Federal Court Blasts U.S. Attorney for Deporting Witnesses
A three-member panel of the 9th Circuit appeals court sharply chastised the office of the U.S. attorney in San Diego on Friday for deporting a witness whose testimony could have weakened its alien-smuggling case against Jonathan Leal-Del Carmen. A jury in San Diego convicted him of three counts of alien-smuggling but acquitted him of doing so for profit.
Border Patrol agents arrested Leal-Del Carmen in March 2010 with a group of suspected illegal immigrants. In videotaped interviews with agents, three of the immigrants said Leal-Del Carmen was the leader, but one of them, Ana Maria Garcia-Garcia, said several times that he was not. The agents secured the testimony of the three witnesses against Leal-Del Carmen, but deported Garcia-Garcia before Leal-del Carmen was arraigned.
Only after Leal-Del Carmen’s attorney forced the government to turn over the videotapes did he learn about Garcia-Garcia’s exculpatory testimony. A poor Mexican woman likely trying to evade the notice of authorities, she was impossible to locate. Leal-Del Carmen moved to dismiss the indictment, then to have Garcia-Garcia’s videotape played for the jury, and finally for the jury to be told why her testimony was unavailable for trial. Senior U.S. District Judge Thomas Whelan denied all of Leal-del Carmen’s efforts to get the testimony before the jury.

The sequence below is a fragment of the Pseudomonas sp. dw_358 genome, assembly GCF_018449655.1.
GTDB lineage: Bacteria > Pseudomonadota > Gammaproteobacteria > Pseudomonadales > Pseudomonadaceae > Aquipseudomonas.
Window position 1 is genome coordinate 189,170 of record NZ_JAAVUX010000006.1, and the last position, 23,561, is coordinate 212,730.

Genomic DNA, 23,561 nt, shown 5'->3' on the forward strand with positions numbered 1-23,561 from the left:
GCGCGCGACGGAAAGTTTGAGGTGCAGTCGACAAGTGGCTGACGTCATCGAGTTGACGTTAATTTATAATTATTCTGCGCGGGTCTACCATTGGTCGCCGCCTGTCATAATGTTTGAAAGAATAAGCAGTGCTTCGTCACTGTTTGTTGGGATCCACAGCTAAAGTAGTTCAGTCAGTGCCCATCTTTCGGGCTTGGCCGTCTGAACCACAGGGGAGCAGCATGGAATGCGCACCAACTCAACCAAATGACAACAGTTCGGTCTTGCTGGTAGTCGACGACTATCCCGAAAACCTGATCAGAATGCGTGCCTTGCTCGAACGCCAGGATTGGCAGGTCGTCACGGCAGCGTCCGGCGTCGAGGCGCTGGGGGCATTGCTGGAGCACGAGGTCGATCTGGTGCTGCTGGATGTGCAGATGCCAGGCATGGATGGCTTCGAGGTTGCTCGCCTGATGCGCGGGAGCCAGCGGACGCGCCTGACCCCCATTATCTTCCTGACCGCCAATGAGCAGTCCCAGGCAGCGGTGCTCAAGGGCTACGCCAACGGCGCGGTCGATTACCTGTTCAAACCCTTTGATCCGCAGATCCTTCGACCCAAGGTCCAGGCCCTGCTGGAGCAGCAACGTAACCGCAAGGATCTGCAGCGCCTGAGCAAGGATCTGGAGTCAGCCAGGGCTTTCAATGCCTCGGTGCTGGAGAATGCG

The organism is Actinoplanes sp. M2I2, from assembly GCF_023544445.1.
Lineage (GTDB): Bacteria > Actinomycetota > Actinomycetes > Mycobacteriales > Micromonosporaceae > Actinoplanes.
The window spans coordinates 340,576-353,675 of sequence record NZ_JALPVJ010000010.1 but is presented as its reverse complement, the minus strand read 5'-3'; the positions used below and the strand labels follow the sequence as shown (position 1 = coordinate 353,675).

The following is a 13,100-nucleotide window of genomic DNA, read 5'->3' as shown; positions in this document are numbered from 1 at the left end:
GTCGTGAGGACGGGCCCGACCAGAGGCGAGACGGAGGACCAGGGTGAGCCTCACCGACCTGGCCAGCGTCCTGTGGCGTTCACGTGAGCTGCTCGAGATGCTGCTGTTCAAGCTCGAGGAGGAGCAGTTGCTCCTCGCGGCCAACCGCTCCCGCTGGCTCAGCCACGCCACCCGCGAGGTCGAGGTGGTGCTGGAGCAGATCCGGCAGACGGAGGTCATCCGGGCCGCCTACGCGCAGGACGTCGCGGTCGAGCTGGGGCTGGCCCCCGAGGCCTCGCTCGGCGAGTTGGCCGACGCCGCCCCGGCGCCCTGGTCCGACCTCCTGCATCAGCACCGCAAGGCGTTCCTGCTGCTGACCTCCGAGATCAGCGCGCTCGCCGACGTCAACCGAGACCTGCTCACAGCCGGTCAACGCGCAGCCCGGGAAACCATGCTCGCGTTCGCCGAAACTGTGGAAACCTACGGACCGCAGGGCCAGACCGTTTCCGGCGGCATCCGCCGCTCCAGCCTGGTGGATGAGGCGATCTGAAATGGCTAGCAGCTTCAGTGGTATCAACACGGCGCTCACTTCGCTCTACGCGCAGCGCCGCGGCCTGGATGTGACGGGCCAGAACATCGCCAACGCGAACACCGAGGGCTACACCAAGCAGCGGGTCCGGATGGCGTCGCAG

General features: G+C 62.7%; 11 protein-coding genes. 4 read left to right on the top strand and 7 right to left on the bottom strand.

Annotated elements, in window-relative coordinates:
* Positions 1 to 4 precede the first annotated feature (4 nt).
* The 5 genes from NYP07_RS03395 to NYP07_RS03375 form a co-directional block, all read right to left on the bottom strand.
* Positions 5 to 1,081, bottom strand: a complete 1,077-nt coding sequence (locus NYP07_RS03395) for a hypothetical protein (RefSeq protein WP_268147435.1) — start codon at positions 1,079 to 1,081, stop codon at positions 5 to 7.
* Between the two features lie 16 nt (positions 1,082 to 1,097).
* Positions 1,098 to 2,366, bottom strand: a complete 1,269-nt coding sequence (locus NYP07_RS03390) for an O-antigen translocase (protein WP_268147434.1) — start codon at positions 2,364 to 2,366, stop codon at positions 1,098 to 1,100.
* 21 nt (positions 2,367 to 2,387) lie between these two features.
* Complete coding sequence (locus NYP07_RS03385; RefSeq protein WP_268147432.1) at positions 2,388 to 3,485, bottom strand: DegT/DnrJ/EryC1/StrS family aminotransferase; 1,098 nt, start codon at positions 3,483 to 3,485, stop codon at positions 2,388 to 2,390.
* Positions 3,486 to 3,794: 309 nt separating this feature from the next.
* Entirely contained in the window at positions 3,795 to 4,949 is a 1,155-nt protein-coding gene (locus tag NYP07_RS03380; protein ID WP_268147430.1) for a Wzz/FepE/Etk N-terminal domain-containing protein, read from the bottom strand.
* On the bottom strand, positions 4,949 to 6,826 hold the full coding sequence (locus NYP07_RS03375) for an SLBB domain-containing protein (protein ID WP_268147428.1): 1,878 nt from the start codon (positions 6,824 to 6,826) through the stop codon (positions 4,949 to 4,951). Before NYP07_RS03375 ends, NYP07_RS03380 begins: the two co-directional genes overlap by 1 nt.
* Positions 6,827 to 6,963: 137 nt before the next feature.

The 9th Circuit rebuked Whelan on all these points, ruling that the videotape should have been played and the jury told that the government deported Garcia-Garcia knowing her testimony would hurt its case. The appeals court reversed Leal-Del Carmen’s conviction and ordered the District Court to decide whether to retry him (and allow him to present Garcia-Garcia’s testimony) or to “dismiss the charges...with prejudice, as a consequence of the government’s conduct.”
Referring to a 2003 case holding that the government may not deport witnesses it knows have testimony or evidence that would be helpful to a criminal defendant, Chief Judge Alex Kozinski also had choice words for the U.S. attorney’s office in San Diego. “We had assumed, following Ramirez-Lopez, that the government would refrain from putting aliens who could provide exculpatory evidence beyond the reach of the court and defense counsel. But whatever wisdom the United States attorney for the Southern District of California gained in Ramirez-Lopez appears to have applied to that case and that defendant only. We change that today.”
In order to reach its decision, the 9th Circuit panel found that the U.S. attorney’s office had acted in bad faith and harmed Leal-Del Carmen’s case to a fatal degree. “The government undermined Leal-Del Carmen’s opportunity to present a complete defense by deporting a witness it knew could give exculpatory evidence,” wrote Kozinski.
Kozinski also put federal prosecutors throughout the large Ninth Circuit—which covers California, Oregon, Washington, Montana, Idaho, Nevada, Arizona, Alaska and Hawaii—on notice that there will be no tolerance for such deportations. “As of today, there should be no doubt that the unilateral deportation of witnesses favorable to the defense is not permitted in our circuit.”
To Learn More:
Prosecutors Told to Stop Deporting Witnesses (by Tim Hull, Courthouse News Service)
U.S. v. Leal-Del Carmen (9th Circuit, 2012) (pdf)
Quick Deportations Help Accused Criminals (by David Wallechinsky and Noel Brinkerhoff)
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